The State of DDoS Attacks: The Best Offense is a Strong Defense

While DDoS attacks are becoming more frequent, severe and advanced than ever before, attackers are still leveraging the same weapons to launch them.

This means that organizations have the unique opportunity to focus less on playing catch-up with criminals and more on strengthening their defenses and locating the weapons being used against them.

In our Q4 2018 The State of DDoS Weapons report, we examine the types of weapons being used, where they’re coming from and what DDoS attacks will look like in the near future.

Here, we’ll go over the report’s findings so you can learn more about the weapons attackers are using and how you can effectively protect your organization against them.

Weapons Used in DDoS Attacks

To overwhelm their targets with massive amounts of data, DDoS attackers will often use reflected amplification weapons.

With reflected amplification weapons, attackers zero in on weak spots in the target’s UDP protocol to spoof their IP address and exploit server vulnerabilities that trigger a reflected response.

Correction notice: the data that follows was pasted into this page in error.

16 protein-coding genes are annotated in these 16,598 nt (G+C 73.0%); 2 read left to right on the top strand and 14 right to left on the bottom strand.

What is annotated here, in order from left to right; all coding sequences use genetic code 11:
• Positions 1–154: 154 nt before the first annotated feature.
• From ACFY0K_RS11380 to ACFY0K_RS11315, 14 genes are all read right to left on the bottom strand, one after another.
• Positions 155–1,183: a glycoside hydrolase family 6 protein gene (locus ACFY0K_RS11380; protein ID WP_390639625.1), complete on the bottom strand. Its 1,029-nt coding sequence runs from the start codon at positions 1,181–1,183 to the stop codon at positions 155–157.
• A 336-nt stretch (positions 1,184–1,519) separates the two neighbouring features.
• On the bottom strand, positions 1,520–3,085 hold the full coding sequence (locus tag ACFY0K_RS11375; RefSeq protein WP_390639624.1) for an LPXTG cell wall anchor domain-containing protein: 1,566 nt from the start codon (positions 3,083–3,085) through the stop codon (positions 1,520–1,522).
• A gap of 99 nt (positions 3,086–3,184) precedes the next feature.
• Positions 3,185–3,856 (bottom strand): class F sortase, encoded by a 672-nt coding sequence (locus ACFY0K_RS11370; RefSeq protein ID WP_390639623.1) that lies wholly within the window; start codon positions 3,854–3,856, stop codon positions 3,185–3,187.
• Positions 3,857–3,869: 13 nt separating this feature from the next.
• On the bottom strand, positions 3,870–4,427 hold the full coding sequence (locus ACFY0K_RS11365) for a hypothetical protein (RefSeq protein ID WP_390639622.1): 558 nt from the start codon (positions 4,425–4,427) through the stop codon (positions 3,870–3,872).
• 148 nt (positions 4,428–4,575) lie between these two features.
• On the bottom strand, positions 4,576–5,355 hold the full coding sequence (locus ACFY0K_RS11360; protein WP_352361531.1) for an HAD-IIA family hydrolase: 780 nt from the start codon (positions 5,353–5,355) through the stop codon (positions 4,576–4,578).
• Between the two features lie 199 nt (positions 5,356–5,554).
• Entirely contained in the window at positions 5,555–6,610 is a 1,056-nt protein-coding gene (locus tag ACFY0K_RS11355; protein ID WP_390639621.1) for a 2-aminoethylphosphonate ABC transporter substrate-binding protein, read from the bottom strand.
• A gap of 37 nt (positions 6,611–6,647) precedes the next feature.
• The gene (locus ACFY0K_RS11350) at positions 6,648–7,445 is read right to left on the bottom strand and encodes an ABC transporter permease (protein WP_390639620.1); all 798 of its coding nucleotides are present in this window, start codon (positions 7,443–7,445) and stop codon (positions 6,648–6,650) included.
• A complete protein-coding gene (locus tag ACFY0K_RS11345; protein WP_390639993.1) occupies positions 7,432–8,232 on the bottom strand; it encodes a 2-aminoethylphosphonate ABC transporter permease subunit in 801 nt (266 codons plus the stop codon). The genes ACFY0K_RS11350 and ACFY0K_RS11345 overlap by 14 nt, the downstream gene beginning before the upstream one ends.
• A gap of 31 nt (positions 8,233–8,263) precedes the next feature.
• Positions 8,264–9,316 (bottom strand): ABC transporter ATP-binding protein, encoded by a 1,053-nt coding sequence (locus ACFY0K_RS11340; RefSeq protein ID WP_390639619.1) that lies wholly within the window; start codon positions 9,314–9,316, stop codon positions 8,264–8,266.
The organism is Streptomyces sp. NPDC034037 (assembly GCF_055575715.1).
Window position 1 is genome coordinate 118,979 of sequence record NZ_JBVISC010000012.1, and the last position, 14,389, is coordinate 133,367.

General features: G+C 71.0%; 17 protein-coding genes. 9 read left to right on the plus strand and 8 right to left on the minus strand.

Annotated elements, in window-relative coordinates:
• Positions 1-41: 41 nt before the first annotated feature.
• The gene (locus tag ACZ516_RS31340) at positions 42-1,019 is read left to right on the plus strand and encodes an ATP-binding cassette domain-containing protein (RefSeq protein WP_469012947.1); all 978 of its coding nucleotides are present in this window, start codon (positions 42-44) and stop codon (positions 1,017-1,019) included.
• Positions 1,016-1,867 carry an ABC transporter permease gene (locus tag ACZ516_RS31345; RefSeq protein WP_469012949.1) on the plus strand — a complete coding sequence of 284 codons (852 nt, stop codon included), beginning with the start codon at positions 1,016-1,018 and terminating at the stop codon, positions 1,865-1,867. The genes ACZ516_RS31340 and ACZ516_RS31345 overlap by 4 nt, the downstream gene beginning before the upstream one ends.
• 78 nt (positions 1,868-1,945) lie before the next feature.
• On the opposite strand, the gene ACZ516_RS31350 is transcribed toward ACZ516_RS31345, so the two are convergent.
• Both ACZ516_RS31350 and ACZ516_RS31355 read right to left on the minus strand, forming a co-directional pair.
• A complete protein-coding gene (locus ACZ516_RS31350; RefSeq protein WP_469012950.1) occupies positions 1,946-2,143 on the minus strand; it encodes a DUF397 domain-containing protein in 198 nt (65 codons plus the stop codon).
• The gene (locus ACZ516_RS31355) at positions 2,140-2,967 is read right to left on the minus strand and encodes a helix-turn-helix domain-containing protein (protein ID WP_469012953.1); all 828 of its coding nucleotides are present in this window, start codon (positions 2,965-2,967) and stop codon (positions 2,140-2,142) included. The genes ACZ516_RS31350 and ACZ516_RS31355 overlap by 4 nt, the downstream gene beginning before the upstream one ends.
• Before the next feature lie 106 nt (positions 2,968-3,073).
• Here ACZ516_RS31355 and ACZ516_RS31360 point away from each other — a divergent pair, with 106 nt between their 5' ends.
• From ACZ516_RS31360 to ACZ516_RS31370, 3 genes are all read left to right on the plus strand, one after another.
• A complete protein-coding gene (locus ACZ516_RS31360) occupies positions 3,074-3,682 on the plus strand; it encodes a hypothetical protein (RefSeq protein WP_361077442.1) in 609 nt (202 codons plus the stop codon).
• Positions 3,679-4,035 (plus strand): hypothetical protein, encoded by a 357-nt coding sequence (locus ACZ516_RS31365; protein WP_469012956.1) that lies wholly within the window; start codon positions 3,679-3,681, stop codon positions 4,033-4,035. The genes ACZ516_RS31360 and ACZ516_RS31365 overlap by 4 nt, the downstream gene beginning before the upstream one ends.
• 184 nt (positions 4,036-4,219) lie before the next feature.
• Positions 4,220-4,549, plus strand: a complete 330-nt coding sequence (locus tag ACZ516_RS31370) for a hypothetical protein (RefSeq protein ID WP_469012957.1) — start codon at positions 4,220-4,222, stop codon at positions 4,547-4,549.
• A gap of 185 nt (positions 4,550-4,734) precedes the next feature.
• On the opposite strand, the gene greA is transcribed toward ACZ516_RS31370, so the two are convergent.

As a result, the server produces responses that are significantly bigger than the original request, thereby overloading the server’s capacity.

Reflected amplification weapons include:

In our report, we analyzed how many times each reflected amplification weapon was used in a DDoS attack. Our results revealed that NTP-based weapons are by far the most common, followed by DNS resolver-based and SSDP-based weapons:

 

Top Tracked DDoS Weapons by Size
 

But where are all these weapons coming from? According to our research, wherever there’s a dense internet-connected population, there will also be DDoS weapons being hosted.

Knowing this, it makes sense that China and the U.S. host the largest number of weapons, with 4,374,660 and 3,010,039 weapons respectively. Italy takes third place, followed by Russia, the Republic of Korea, Germany and India:

 

China and the U.S. host the largest number of DDoS weapons